Richard Dawkins in Prospect Magazine:
When he received the manuscript of The Origin of Species, John Murray, the publisher, sent it to a referee who suggested that Darwin should jettison all that evolution stuff and concentrate on pigeons. It’s funny in the same way as the spoof review of Lady Chatterley’s Lover, which praised its interesting “passages on pheasant raising, the apprehending of poachers, ways of controlling vermin, and other chores and duties of the professional gamekeeper” but added: “Unfortunately one is obliged to wade through many pages of extraneous material in order to discover and savour these sidelights on the management of a Midland shooting estate, and in this reviewer’s opinion this book can not take the place of JR Miller’s Practical Gamekeeping.”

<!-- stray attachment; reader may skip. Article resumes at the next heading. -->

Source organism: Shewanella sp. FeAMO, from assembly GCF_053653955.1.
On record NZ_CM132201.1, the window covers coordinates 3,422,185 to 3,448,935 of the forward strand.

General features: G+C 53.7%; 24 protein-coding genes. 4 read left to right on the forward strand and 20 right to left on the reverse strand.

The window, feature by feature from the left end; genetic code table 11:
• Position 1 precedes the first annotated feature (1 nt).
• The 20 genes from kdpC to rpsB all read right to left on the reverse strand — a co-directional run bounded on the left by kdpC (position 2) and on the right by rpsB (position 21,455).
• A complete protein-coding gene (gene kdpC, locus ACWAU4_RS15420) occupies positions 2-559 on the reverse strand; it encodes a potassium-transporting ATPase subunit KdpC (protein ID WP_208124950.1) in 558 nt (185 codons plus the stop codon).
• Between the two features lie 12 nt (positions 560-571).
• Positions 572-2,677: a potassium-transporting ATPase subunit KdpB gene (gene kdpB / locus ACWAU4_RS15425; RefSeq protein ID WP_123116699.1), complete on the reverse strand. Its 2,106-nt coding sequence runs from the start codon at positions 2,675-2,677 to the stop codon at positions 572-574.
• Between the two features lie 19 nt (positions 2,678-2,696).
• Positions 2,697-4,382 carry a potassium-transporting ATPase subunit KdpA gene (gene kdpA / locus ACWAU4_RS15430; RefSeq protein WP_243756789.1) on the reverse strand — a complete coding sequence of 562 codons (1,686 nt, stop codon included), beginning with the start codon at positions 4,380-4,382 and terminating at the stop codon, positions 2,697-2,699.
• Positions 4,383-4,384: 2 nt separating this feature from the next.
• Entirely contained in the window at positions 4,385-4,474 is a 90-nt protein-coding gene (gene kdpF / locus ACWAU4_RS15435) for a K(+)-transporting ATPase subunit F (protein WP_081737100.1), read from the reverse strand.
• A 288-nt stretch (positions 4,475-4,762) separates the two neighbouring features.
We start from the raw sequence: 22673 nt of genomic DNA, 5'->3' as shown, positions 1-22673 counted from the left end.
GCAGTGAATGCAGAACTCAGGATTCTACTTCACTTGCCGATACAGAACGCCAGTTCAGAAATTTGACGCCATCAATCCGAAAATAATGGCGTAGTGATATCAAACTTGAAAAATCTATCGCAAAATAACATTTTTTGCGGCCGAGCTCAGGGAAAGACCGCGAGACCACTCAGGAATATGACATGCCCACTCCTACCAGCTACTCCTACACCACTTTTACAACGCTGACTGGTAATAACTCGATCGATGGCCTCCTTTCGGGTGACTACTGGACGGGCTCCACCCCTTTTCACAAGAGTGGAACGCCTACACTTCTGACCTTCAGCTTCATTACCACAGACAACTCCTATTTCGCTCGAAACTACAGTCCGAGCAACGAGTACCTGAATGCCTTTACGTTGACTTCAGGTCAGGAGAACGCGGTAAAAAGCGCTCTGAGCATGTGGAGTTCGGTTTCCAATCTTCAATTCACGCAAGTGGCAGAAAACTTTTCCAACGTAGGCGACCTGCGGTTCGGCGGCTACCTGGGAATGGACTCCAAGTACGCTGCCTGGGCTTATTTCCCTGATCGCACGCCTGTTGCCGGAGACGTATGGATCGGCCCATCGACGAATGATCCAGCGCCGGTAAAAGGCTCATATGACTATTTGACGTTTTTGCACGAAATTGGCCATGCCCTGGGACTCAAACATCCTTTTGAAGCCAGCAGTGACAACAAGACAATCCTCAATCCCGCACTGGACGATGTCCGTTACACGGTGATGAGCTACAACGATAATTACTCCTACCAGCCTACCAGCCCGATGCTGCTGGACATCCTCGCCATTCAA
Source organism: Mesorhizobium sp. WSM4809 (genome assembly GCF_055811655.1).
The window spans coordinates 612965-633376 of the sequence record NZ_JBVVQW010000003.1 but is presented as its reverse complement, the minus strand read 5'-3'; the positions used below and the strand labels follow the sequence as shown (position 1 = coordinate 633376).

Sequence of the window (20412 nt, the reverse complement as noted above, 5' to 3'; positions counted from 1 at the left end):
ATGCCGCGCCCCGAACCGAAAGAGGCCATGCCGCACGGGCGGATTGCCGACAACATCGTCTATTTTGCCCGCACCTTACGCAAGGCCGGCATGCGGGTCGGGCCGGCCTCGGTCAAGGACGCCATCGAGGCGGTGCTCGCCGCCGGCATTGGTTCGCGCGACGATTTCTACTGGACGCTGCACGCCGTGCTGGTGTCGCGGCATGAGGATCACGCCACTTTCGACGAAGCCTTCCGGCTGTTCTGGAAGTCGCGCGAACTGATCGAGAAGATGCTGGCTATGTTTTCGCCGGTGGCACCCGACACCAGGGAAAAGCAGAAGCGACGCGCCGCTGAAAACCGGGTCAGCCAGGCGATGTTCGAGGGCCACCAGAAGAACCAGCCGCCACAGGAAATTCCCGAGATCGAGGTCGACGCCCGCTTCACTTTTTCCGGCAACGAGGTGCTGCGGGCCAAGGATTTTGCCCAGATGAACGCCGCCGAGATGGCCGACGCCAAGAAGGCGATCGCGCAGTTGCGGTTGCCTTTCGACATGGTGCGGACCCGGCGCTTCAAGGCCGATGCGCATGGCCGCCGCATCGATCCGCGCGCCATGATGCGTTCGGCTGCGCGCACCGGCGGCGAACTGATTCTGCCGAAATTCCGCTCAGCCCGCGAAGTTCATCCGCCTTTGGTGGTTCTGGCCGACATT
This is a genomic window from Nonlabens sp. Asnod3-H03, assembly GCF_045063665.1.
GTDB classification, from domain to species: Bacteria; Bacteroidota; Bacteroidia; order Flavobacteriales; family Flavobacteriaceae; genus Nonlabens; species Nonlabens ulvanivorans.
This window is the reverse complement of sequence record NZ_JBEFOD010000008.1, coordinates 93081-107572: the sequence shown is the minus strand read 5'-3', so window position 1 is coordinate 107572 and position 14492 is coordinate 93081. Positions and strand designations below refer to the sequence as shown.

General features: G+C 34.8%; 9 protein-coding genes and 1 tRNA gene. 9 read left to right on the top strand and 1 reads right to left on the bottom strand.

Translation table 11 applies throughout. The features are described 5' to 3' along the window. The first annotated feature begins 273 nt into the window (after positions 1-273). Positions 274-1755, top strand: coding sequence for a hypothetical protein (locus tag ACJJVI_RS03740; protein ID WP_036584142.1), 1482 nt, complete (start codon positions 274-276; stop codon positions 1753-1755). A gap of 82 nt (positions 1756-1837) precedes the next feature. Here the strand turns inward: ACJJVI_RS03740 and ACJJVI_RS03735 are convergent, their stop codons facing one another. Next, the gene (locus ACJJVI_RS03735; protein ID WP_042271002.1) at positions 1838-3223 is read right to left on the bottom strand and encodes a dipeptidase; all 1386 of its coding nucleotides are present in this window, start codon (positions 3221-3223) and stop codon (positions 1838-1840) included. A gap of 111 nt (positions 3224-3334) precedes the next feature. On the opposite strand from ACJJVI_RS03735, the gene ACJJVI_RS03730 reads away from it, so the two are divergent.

I am not being funny when I say of Edward Wilson’s latest book that there are interesting and informative chapters on human evolution, and on the ways of social insects (which he knows better than any man alive), and it was a good idea to write a book comparing these two pinnacles of social evolution, but unfortunately one is obliged to wade through many pages of erroneous and downright perverse misunderstandings of evolutionary theory. In particular, Wilson now rejects “kin selection” (I shall explain this below) and replaces it with a revival of “group selection”—the poorly defined and incoherent view that evolution is driven by the differential survival of whole groups of organisms.